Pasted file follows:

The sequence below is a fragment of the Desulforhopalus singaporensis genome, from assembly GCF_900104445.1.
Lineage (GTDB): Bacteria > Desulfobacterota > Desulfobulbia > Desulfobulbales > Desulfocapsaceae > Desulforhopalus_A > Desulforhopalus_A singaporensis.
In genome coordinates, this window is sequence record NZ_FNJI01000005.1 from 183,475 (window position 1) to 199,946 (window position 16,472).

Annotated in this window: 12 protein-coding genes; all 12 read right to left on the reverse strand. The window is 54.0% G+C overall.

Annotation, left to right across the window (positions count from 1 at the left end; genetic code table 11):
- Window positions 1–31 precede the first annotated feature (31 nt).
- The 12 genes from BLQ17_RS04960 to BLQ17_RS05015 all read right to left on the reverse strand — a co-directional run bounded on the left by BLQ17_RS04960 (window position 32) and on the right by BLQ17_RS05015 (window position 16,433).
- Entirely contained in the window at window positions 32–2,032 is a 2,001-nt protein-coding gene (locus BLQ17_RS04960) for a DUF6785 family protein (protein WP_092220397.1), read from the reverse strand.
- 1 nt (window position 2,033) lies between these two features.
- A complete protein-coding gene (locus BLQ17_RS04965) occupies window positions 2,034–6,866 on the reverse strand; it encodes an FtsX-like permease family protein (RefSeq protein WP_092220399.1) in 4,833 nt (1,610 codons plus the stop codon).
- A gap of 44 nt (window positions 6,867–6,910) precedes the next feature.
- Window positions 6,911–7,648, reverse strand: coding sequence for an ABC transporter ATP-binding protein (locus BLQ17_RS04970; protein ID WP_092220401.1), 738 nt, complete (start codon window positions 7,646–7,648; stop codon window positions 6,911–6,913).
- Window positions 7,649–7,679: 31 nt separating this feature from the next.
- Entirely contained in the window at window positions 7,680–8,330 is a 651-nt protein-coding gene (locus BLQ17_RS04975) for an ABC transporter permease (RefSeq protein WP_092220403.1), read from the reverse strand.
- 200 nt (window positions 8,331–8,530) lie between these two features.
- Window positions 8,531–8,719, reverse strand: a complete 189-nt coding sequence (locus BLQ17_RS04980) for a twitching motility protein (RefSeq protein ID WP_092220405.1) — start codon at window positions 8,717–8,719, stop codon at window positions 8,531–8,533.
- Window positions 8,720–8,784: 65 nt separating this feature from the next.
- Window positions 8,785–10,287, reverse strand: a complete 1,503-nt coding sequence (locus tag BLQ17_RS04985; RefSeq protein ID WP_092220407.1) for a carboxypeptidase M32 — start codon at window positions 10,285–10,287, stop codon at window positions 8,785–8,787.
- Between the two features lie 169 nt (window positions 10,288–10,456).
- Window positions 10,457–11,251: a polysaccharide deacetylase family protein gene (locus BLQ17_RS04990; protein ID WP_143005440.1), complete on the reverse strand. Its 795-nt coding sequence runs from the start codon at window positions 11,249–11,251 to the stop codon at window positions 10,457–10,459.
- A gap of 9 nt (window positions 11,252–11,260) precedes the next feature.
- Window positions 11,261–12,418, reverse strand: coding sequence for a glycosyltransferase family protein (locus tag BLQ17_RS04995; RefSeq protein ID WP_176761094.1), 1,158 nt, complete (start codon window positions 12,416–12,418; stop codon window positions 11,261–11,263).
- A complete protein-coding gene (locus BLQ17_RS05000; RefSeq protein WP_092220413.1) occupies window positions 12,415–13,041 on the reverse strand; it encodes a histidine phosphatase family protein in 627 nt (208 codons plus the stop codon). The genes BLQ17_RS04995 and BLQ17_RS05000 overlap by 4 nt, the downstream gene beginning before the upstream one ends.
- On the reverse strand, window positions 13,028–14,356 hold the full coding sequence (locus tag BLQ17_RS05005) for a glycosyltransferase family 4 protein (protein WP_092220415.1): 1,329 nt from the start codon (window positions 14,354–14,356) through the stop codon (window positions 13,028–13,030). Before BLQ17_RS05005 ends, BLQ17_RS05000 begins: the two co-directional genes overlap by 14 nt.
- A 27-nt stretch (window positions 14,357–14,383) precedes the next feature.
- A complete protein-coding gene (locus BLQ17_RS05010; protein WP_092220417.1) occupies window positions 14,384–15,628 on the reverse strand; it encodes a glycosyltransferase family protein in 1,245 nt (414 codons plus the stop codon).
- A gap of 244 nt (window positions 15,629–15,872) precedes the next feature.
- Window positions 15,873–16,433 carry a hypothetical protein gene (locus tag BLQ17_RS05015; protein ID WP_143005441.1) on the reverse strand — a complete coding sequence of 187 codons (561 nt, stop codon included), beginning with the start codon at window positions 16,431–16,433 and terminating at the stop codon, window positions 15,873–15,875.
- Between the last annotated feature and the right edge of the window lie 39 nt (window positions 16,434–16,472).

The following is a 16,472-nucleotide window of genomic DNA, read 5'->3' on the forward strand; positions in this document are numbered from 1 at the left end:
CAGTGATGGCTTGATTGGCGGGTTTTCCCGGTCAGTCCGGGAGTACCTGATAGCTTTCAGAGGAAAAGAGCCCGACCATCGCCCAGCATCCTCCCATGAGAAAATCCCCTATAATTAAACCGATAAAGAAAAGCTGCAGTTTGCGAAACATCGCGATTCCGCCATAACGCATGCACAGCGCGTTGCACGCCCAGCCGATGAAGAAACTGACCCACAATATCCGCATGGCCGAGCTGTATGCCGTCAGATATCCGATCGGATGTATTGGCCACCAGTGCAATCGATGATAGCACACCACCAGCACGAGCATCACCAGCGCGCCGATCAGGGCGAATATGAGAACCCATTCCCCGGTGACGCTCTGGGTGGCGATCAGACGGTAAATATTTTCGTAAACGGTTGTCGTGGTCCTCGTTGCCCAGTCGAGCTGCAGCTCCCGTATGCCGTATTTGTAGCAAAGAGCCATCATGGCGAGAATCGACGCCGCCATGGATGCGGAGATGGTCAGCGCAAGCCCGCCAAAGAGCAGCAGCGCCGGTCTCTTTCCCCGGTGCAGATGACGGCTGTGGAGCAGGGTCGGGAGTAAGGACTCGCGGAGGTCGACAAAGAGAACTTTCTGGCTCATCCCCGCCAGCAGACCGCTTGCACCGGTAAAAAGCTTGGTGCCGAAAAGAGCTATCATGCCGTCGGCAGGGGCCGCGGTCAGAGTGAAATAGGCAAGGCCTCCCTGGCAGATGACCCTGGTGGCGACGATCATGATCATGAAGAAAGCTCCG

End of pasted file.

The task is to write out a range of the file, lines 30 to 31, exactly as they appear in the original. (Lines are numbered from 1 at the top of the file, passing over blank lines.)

The following is a 16,472-nucleotide window of genomic DNA, read 5'->3' on the forward strand; positions in this document are numbered from 1 at the left end:
CAGTGATGGCTTGATTGGCGGGTTTTCCCGGTCAGTCCGGGAGTACCTGATAGCTTTCAGAGGAAAAGAGCCCGACCATCGCCCAGCATCCTCCCATGAGAAAATCCCCTATAATTAAACCGATAAAGAAAAGCTGCAGTTTGCGAAACATCGCGATTCCGCCATAACGCATGCACAGCGCGTTGCACGCCCAGCCGATGAAGAAACTGACCCACAATATCCGCATGGCCGAGCTGTATGCCGTCAGATATCCGATCGGATGTATTGGCCACCAGTGCAATCGATGATAGCACACCACCAGCACGAGCATCACCAGCGCGCCGATCAGGGCGAATATGAGAACCCATTCCCCGGTGACGCTCTGGGTGGCGATCAGACGGTAAATATTTTCGTAAACGGTTGTCGTGGTCCTCGTTGCCCAGTCGAGCTGCAGCTCCCGTATGCCGTATTTGTAGCAAAGAGCCATCATGGCGAGAATCGACGCCGCCATGGATGCGGAGATGGTCAGCGCAAGCCCGCCAAAGAGCAGCAGCGCCGGTCTCTTTCCCCGGTGCAGATGACGGCTGTGGAGCAGGGTCGGGAGTAAGGACTCGCGGAGGTCGACAAAGAGAACTTTCTGGCTCATCCCCGCCAGCAGACCGCTTGCACCGGTAAAAAGCTTGGTGCCGAAAAGAGCTATCATGCCGTCGGCAGGGGCCGCGGTCAGAGTGAAATAGGCAAGGCCTCCCTGGCAGATGACCCTGGTGGCGACGATCATGATCATGAAGAAAGCTCCG